diamond geezer

 Thursday, June 13, 2013

METROPOLITAN: Betjeman's Metro-land hideaway

Sir John Betjeman's most obvious connection to the Metropolitan railway is the documentary he made for the BBC in 1972, alas one summer too early for me to have been one of the supporting characters. Metro-land celebrates the joys of the quintessential suburban railway, from Baker Street out to the Buckinghamshire countryside, and has been the subject of much discussion on this blog before. But what's perhaps less well known is that for the two decades leading up to the documentary's broadcast Sir John's local Underground station was on the Metropolitan railway. That station was Aldersgate, now better known as Barbican. And Betjeman's flat was in Cloth Fair, a medieval street literally round the corner from Smithfield.


Cloth Fair's not a long street, but it packs a lot in. A meat market at one end, almost, a Poet Laureate's residence in the middle and a 900-year old church alongside. You'll have heard of St Bartholomew's Church, or the Priory Church of Saint Bartholomew the Great to give it its proper name, or St Bart's, being the major hospital nextdoor. It's just like Sir John to want to live opposite a great Anglican place of worship, so close that each peal of bells would punctuate his day. Highly appropriate too because the Chapel of the Imperial Society of Knights Bachelor was inside, and Sir John became one of those while living here. The church would have been free to enter in his day - obviously as a member of the congregation it still is, otherwise now you pay £4 for the privilege.

One end of Cloth Fair is rather narrow, the other rather wide, which is an after-effect of that medievalness I mentioned. It made sense to keep the entrance from a cattle market narrow, although I suspect the many taxis which now use the street as a short cut wish there was two way traffic. The wider end had an important role for many centuries as the focus of the Bartholomew Fair, one of London's greatest charter fairs held annually on and around 24th August. This started out as a cloth sale in the 12th century, extending gradually to become a major international trading hub, then a massive pleasureground with sideshows, and eventually a debauched piss-up (which in 1855 got the whole event cancelled). Up until 1910 the street was still gated, this being one of the independent liberties of London in which St Bart's church ruled supreme. Now only the name survives as a reminder of the area's former fame, and you can't buy anything here, let alone a roll of cloth.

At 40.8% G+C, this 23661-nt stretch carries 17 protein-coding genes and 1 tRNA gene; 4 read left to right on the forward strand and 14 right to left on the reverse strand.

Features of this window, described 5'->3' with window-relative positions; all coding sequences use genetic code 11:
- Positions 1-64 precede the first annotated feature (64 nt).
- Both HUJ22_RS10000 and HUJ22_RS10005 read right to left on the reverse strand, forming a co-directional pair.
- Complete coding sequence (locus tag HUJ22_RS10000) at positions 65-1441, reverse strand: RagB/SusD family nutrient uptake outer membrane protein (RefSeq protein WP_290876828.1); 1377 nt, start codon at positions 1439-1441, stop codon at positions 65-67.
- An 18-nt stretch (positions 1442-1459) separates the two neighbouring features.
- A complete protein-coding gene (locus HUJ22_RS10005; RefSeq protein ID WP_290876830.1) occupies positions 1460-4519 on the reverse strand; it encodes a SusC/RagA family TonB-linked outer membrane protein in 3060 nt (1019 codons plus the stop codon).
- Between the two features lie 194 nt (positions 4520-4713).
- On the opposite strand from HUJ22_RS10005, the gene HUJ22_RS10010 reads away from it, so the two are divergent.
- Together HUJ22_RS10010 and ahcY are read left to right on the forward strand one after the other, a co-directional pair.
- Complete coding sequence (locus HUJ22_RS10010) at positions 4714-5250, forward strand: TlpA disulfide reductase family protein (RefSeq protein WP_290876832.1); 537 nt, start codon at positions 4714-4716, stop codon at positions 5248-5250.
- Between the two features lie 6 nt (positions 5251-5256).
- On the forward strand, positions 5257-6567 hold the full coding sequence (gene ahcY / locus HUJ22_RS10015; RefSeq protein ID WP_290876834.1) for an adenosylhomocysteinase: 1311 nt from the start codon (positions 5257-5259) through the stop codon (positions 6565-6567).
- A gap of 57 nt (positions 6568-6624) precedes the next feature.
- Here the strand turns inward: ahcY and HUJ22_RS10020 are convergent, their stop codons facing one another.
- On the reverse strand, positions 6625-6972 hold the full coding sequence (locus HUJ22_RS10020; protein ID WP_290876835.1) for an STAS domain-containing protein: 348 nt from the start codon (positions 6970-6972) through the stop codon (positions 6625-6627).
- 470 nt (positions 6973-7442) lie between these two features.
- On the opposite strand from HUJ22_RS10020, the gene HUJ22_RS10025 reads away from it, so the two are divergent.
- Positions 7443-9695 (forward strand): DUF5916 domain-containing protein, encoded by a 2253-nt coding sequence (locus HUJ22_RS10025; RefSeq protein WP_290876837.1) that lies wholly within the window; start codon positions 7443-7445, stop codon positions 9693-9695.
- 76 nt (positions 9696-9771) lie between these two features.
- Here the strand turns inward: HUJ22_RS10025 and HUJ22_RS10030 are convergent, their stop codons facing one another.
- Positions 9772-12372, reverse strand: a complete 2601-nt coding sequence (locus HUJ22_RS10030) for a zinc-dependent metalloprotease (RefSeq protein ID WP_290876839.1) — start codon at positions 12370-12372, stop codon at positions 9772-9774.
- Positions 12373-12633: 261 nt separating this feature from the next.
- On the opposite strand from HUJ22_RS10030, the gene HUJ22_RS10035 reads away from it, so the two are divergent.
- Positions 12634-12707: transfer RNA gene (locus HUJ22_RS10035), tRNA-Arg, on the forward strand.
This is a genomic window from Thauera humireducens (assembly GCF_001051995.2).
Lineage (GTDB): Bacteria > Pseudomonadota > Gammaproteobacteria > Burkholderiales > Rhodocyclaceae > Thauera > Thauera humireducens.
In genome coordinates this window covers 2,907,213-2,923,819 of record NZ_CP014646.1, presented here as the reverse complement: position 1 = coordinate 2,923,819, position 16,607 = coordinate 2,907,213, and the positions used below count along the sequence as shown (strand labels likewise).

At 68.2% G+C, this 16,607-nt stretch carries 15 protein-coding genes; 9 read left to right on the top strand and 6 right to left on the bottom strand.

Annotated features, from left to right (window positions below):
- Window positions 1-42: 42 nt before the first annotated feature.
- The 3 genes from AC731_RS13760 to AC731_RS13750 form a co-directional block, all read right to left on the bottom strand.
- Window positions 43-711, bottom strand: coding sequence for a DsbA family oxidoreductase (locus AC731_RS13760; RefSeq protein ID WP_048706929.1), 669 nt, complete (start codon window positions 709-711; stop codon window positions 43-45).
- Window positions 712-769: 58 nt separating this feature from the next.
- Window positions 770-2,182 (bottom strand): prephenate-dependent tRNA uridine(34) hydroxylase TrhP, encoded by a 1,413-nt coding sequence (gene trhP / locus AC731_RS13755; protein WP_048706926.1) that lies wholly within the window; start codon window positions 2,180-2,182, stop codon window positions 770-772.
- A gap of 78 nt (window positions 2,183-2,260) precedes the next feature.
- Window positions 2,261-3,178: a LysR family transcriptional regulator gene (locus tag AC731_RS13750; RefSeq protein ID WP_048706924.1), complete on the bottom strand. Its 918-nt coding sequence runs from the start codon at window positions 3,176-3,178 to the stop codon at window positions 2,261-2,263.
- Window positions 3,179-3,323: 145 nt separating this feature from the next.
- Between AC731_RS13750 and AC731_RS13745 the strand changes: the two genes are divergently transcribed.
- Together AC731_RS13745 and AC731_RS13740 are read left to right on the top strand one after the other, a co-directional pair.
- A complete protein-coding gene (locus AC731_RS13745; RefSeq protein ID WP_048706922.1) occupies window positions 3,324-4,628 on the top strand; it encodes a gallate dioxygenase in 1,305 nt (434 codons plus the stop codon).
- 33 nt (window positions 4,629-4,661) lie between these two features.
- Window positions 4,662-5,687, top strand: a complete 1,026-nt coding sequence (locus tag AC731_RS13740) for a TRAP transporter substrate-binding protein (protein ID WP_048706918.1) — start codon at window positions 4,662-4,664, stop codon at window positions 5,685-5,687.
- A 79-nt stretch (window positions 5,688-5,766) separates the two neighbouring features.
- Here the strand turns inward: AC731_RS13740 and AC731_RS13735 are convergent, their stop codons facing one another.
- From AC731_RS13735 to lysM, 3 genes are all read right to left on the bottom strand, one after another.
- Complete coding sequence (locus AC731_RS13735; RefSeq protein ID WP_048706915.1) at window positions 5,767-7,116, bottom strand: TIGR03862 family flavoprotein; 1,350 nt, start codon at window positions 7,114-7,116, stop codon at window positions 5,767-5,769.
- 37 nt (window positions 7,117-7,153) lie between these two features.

John Betjeman moved into 43 Cloth Fair in August 1954. The flat belonged to the aristocratic architect who lived next door, in what's reputedly the only house in the City to have survived the Great Fire of London. Betjeman rented from Lord Mottistone for the sum of £200 a year, for which he got the run of two rooms stacked above a shop on the corner of an alleyway. A side door led inside, then right up a flight of stairs to the perfect poet's hideaway. Here Sir John had space enough for the writing of more fine verse, while his secretary tapped away in response to correspondence. Her carelessness led to a fire caused by an overheating reel to reel recorder, which forced Betjeman out to live in Rotherhithe while the interior was restored. Sir John moved out for good in 1973, first to Chelsea, then to Cornwall where he died in 1984.

If you fancy a look inside Sir John's former home you can, because it's hired out as a holiday home by the Landmark Trust. You'll have to fork out £805 for three nights in September, which is about 500 times the rate Sir John paid, but that does include access to the roof terrace through the first floor kitchen. The property's been kept with as many original fixtures and fittings as possible, including a William Morris wallpaper called Acorn, which is no longer made in lurid salmony-pink, but has been reprinted specially. The shop below evolved into a wine bar called Betjeman's, but that's since been taken over by London's first vegetarian organic Italian restaurant.

The restaurant stays firmly closed on Sundays, and Saturday daytimes, which is entirely in keeping with this sleepy City neighbourhood. The only people I bumped into were another photographer snapping Cloth Fair, and a man in a red-lobster motif suit* who parked up a Mini bedecked in flowers outside the church and then wandered off. I like to think Sir John might have noticed him out of his sitting room window and maybe written a brief verse. I doubt he'd have been quite so pleased by the Coke can left on the windowsill beside his front door, but he'd have approved of the blue plaque above. There are no rows of semi-detached homesteads here, but this remains an unsung corner of Metro-land.

*Lobster Man turns out to have been the designer Philip Colbert, turning up at St Bart's for his wedding to Charlotte Boulay-Goldsmith. (Thanks @sharktastic)


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